How to Plant Pecan Trees in Texas


The pecan tree is the state tree of Texas, and some variety grows well in every part of the state. Texas is divided into east and west by Interstate Highway 35, and some varieties do best east of that dividing line while others grow better to the west. This is because humidity levels increase drastically east of I-35, and some varieties that prefer drier climates are prone to mildew problems east of the interstate. Regardless of the variety selected, pecan trees are planted in the same way throughout the state.

Step 1

Choose a pecan tree that is 5 to 6 feet tall growing in a container. If choosing a larger tree, look for a container that is taller than the normal planting container and accommodating the large taproot that forms on older trees. A large tree in a shallow container most likely had the taproot cut so that it would fit in the container. This could cause the tree to die in one or two seasons. Therefore, a smaller tree is best if you are purchasing the tree from a nursery or box store garden center.

Step 2

Find a planting place that has sufficient room for a mature pecan tree. A pecan tree can grow to 60 feet tall and 30 feet wide and needs plenty of sunlight. Keep in mind that a pecan tree emits a sticky substance during the summer that collects on anything located under the tree, such as a driveway, building or car. In addition, the catkins or flowers needed for pollination fall freely in the spring and can be messy.

Step 3

Dig the hole for the pecan tree deep enough that the tree will be planted at the same depth it is planted in the container. Dig the hole twice as wide as the tree's root system.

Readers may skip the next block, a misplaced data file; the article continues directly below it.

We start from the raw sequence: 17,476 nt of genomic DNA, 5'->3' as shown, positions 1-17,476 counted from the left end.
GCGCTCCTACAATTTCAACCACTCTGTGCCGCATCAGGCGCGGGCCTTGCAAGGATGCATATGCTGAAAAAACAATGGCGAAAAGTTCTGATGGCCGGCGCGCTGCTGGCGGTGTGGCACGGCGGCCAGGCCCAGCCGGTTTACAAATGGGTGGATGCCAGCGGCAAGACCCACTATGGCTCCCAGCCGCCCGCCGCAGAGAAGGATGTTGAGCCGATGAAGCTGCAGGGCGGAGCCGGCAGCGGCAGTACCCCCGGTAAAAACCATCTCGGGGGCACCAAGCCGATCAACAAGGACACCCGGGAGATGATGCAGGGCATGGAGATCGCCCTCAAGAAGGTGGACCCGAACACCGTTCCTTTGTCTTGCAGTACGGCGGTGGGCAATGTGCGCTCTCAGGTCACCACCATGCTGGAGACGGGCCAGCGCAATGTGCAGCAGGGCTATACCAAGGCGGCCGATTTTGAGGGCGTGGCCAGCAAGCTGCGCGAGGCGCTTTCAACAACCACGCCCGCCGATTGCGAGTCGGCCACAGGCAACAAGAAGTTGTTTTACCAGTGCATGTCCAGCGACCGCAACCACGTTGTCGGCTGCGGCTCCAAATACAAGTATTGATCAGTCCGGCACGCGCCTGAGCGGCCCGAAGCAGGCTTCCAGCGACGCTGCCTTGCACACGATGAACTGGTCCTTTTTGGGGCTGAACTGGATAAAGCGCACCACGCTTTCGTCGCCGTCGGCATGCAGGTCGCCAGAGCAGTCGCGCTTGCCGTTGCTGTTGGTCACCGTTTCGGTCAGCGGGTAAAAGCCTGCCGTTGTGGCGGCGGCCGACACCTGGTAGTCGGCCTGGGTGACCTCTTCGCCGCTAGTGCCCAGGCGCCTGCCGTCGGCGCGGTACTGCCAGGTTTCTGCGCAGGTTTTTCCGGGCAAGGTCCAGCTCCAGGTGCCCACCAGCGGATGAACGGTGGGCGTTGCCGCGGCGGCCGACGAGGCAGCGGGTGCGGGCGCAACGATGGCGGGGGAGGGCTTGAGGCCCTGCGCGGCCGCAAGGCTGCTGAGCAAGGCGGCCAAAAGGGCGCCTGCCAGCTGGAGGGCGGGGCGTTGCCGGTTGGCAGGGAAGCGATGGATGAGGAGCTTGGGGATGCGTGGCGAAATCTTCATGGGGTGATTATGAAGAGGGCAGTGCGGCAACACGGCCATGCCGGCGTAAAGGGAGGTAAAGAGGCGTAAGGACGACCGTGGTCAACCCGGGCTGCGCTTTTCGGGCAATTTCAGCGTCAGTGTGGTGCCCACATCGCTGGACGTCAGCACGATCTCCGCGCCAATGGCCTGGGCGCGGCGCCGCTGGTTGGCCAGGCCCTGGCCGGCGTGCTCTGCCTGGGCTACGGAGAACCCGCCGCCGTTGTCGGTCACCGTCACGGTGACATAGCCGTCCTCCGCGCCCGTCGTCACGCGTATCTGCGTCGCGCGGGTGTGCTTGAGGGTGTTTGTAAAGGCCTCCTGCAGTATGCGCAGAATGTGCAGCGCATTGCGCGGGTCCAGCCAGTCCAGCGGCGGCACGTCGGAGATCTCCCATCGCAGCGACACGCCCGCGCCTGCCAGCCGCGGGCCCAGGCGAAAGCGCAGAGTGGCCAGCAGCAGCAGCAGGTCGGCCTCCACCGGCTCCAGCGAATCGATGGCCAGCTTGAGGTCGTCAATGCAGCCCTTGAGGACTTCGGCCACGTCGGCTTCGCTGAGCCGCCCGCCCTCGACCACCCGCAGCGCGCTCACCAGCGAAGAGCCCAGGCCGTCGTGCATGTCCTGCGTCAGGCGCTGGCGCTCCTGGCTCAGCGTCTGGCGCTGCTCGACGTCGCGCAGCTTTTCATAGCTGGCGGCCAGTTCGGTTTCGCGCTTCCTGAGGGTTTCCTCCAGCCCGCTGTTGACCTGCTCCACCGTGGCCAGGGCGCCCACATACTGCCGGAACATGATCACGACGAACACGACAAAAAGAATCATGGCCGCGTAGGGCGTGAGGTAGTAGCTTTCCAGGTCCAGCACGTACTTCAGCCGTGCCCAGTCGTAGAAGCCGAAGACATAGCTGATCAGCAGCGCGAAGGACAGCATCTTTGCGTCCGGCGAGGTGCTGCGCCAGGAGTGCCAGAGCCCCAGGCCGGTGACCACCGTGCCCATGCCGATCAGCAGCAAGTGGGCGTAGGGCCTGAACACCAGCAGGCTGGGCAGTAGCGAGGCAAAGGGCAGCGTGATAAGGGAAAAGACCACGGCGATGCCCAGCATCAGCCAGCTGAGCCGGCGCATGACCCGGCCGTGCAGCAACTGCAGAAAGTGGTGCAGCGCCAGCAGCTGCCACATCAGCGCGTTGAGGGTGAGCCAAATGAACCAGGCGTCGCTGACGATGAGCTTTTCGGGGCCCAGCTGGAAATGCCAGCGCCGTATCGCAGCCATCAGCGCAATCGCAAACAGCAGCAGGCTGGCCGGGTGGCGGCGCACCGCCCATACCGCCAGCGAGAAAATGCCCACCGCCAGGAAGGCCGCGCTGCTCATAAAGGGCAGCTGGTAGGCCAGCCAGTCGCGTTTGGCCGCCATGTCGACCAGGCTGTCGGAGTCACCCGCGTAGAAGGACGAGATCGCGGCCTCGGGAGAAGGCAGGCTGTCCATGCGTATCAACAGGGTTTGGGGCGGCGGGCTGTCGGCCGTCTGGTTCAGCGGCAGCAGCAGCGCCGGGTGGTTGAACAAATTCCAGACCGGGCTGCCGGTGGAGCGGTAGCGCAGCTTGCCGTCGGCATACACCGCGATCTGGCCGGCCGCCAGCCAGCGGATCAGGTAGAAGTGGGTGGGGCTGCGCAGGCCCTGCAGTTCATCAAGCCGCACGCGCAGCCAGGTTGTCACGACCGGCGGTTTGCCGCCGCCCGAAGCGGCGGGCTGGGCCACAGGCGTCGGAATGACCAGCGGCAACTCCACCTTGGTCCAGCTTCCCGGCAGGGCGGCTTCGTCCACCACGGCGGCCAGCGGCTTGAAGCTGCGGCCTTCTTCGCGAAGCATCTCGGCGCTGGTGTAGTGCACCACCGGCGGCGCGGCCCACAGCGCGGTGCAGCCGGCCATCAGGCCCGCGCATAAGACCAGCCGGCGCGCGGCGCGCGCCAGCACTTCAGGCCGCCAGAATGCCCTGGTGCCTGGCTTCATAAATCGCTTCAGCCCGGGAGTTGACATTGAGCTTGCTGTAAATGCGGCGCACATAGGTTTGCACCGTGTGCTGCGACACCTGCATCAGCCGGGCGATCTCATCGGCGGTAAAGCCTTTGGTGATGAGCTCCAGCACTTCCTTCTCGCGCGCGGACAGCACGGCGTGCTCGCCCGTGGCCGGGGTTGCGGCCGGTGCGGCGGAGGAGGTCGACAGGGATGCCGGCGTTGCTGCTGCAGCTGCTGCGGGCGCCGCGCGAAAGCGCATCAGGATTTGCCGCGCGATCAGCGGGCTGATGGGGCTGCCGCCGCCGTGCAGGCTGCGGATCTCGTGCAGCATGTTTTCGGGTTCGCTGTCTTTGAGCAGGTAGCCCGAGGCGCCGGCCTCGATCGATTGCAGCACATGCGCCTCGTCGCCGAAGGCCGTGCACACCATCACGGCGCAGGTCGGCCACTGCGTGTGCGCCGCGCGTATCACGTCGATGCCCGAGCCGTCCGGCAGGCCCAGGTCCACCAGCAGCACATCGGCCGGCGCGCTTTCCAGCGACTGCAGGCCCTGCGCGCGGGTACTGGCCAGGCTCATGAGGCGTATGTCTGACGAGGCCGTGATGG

Step 4

Place the tree in the planting hole, and add the same soil that was removed from the hole. Mix the soil with water to create a slurry as you add it into the planting hole to prevent air pockets from forming around the root system. Remember to keep the root system at the same level it was in the container. If the tree has a graft, or an offset area where two varieties were grafted together, do not plant the graft below the soil's surface.

Step 5

Add a 1-inch layer of mulch over the root base of the newly planted pecan tree. Leave a 1-inch space between the mulch and the trunk of the tree so that mildew cannot spread to the tree from the decaying mulch.

Things You'll Need

  • Shovel
  • Mulch


  • AgriLife Extension: Home Fruit Production--Pecans
  • Texas Pecan Trees: Planting a Pecan Tree in Your Yard
Keywords: pecan tree, planting Texas pecans, Texas pecan trees

About this Author

Based in Rockdale Texas, Jim Gober has been writing garden-related articles for 25 years. His articles appear in several Texas newspapers including The Rockdale Reporter, The Lexington Leader, The Cameron Herald and The Hearne Democrat. He is a Master Gardener and Certified Texas Nursery and Landscape Professional. He holds bachelor degrees in English Writing from St. Edward's University and Finance from Lamar University.